Wednesday, August 31, 2016

Convertible Week continues with a Broad Channel Bow Tie

Believe it or not the following images were taken in New York City. The city is so vast that if you explore enough you can find yourself in what appears to be a small village in Cape Cod.
The Broad Channel neighborhood sits in the middle of Jamaica Bay between Howard Beach and the Rockaways in Queens. I was riding my bike out to Far Rockaway and thought I'd finally explore this remote enclave. Within minutes I was looking at this:
What we have here is a 1966 Chevrolet Impala convertible in Tuxedo Black. We know it's an Impala and not a Caprice because contrary to online rumors Chevy only produced a single Caprice convertible for '66. As a result the Impala was the #2 selling convertible in the U.S. that year behind the Ford Mustang.
This thing has seen better days for sure but it's sitting up at the correct ride height with a nice set of fully inflated tires and the roof is in good condition. There are no plates on it but it has a parking space of its own so nobody is bothering it.
The rectangular taillights of '65 and '66 were a major departure for the Impala lineup. In the years previous and subsequent to this design the Impala had 3 separate lights on each side while the Bel Air and later Caprice had only 2.
Throughout the decade of the 1960s Chevrolet was a massive seller. The Impala could be had with any number of drivetrain combinations from a 250 inline 6 cylinder to a 396 V8 with several choices between those two.
The rusty wheels on this ride look to have started out as chrome units. The identifying Impala emblems are missing from the front fenders of this car. If it were a hardtop we'd have an impossible task deducing whether it was an Impala or Caprice.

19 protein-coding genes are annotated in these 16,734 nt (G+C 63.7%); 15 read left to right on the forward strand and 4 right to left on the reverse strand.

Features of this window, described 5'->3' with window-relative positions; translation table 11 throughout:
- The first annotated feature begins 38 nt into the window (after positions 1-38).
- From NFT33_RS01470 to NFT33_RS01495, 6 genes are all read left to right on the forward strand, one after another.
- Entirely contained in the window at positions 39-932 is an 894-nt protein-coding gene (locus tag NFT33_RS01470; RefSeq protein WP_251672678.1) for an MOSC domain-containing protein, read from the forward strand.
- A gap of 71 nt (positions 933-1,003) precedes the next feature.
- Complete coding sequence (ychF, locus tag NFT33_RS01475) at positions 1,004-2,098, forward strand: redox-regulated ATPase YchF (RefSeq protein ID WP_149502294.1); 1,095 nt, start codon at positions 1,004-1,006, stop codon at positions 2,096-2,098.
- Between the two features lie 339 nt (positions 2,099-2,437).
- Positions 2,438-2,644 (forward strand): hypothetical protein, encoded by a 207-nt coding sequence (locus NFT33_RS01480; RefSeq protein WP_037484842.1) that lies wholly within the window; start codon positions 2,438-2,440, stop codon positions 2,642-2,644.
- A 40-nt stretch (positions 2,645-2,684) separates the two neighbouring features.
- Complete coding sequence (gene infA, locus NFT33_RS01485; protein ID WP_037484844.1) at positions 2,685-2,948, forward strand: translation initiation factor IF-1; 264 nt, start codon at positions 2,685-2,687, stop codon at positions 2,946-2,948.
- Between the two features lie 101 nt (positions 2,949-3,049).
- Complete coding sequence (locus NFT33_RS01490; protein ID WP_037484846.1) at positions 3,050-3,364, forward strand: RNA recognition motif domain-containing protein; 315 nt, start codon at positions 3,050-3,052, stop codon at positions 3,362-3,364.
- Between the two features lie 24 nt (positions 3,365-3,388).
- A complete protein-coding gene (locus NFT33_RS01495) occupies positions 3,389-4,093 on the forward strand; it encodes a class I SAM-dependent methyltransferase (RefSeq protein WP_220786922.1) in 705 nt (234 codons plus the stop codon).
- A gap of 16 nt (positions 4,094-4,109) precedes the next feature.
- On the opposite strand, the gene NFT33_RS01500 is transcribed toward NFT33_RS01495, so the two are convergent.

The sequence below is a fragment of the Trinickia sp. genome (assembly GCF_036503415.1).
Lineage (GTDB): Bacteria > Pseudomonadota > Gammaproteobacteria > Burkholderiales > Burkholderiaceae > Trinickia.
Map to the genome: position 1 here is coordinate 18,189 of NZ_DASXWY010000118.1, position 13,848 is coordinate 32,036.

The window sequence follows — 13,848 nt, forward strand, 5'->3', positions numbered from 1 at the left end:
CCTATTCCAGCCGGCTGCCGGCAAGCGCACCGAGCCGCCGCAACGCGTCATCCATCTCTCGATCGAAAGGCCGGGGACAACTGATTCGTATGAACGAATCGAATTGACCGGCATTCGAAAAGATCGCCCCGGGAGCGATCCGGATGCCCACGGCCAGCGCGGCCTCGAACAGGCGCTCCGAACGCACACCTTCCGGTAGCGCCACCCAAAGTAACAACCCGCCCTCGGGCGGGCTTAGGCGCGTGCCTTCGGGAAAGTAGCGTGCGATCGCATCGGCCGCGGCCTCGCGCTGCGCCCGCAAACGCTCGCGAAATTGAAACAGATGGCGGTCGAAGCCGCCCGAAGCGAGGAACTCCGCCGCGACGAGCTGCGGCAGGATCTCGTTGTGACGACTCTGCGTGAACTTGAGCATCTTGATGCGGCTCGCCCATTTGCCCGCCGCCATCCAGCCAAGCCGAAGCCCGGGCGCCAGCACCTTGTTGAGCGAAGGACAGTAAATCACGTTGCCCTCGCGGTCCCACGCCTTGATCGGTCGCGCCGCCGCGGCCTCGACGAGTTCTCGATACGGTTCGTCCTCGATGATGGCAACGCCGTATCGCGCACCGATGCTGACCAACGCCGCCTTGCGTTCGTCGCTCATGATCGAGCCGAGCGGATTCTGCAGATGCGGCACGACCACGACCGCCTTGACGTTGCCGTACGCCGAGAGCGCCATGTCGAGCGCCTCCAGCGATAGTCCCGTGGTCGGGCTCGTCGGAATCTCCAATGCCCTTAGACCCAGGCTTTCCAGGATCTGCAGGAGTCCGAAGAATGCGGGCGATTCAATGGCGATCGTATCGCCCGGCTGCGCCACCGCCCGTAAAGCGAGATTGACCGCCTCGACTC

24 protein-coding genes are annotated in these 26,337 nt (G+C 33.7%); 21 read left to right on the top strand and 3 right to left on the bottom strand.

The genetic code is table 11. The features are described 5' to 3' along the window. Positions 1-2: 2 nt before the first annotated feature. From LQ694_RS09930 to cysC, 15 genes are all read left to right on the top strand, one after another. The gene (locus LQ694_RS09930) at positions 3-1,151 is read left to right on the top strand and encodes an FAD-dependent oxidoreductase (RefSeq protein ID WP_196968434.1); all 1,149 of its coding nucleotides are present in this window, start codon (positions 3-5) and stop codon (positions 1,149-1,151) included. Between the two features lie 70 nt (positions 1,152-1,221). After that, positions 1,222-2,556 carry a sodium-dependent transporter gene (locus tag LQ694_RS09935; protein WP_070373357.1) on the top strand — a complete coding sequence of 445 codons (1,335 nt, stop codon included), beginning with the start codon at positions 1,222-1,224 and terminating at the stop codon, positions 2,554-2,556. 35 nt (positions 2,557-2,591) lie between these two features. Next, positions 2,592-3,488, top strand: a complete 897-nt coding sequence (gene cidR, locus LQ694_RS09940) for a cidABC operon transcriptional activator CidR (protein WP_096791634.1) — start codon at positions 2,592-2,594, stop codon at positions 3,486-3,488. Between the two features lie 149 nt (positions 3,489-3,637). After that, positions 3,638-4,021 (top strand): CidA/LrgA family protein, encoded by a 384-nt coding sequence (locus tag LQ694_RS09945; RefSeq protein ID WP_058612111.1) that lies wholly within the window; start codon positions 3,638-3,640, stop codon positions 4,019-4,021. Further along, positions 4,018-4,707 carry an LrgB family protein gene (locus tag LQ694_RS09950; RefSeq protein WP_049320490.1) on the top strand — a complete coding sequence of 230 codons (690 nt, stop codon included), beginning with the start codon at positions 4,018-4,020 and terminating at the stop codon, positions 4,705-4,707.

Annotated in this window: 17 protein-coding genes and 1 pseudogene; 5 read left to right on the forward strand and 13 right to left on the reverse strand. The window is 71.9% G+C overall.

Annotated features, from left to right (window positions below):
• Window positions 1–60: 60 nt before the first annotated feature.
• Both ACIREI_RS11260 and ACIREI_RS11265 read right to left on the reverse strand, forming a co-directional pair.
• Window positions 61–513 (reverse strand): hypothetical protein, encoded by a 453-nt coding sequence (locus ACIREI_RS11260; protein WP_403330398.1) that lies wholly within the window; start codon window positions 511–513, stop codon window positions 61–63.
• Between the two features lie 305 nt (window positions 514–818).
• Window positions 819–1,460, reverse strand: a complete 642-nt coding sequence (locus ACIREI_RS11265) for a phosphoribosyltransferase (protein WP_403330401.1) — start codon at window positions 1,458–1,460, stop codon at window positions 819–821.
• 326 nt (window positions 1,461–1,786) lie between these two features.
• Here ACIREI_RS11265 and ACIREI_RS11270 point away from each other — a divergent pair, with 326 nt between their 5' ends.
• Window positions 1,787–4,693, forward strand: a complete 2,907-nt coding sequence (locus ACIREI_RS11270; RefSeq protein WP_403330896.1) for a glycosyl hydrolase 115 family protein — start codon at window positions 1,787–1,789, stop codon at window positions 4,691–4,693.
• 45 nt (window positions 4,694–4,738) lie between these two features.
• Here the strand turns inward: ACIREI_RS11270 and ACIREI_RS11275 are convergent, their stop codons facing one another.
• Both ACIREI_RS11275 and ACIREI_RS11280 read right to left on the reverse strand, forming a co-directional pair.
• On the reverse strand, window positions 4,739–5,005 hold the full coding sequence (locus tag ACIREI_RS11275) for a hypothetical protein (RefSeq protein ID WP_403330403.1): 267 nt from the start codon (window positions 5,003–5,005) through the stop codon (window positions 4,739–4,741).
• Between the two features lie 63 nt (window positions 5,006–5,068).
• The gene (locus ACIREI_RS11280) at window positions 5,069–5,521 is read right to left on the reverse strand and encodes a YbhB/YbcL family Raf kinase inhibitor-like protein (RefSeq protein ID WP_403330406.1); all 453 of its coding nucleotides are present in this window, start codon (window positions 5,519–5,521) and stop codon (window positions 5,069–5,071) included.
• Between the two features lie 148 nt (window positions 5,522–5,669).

Oof! This lower rust eating right through the rocker panels and lower door are tough spots necessitating some pretty serious welding and panel replacement. Between the chrome wheels and this somewhat odd spot for bad body rot I wonder if this car road out Hurricane Sandy in this neighborhood. Broad Channel was hit particularly bad with just about everything submerged under a few feet of water. The local fire department lost their trucks and ambulance in the storm, so it's not a leap to think this poor ride might have been flooded as well.
The interior at fist glance looks complete if a bit dirty. I see a bench seat but can't make out a column shifter so I'm hopeful it has a manual transmission!
Here we can get a glimpse of the front end with its distinctive mid-60s forward-leaning stance. The more I look at this ride the more I feel like it must be a Sandy survivor. Everything from the beltline up looks too great; the windows are all plum and on track, top tight and presentable, interior complete, etc to warrant the kind of wholesale damage to the lower half.
I took these pics well over a year ago so hopefully this old Chevy has been cruising the streets this summer. It is loaded with potential and has the benefit of being a classic where just about every part is widely available in the marketplace. Maybe I'll head back down that way to check in on it and see if she's still holding down that same parking spot. If I can I'll post a follow-up
Stay tuned tomorrow as Convertible Week continues for Labor Day!

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